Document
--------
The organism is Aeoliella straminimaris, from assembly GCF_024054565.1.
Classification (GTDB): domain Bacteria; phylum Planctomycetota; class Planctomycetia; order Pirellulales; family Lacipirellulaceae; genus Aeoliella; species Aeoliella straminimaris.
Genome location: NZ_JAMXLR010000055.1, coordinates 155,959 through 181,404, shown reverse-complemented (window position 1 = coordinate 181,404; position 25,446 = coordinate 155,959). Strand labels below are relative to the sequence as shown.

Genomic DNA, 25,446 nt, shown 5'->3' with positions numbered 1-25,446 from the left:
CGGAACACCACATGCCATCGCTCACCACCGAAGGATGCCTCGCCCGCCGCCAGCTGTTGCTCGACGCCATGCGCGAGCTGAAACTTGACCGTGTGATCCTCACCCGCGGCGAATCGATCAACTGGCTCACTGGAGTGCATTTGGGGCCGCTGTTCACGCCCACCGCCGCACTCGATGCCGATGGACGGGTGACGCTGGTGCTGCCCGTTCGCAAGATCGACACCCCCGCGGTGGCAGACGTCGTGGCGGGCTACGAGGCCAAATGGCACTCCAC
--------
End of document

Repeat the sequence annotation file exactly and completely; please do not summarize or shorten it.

The organism is Aeoliella straminimaris, from assembly GCF_024054565.1.
Classification (GTDB): domain Bacteria; phylum Planctomycetota; class Planctomycetia; order Pirellulales; family Lacipirellulaceae; genus Aeoliella; species Aeoliella straminimaris.
Genome location: NZ_JAMXLR010000055.1, coordinates 155,959 through 181,404, shown reverse-complemented (window position 1 = coordinate 181,404; position 25,446 = coordinate 155,959). Strand labels below are relative to the sequence as shown.

Genomic DNA, 25,446 nt, shown 5'->3' with positions numbered 1-25,446 from the left:
CGGAACACCACATGCCATCGCTCACCACCGAAGGATGCCTCGCCCGCCGCCAGCTGTTGCTCGACGCCATGCGCGAGCTGAAACTTGACCGTGTGATCCTCACCCGCGGCGAATCGATCAACTGGCTCACTGGAGTGCATTTGGGGCCGCTGTTCACGCCCACCGCCGCACTCGATGCCGATGGACGGGTGACGCTGGTGCTGCCCGTTCGCAAGATCGACACCCCCGCGGTGGCAGACGTCGTGGCGGGCTACGAGGCCAAATGGCACTCCAC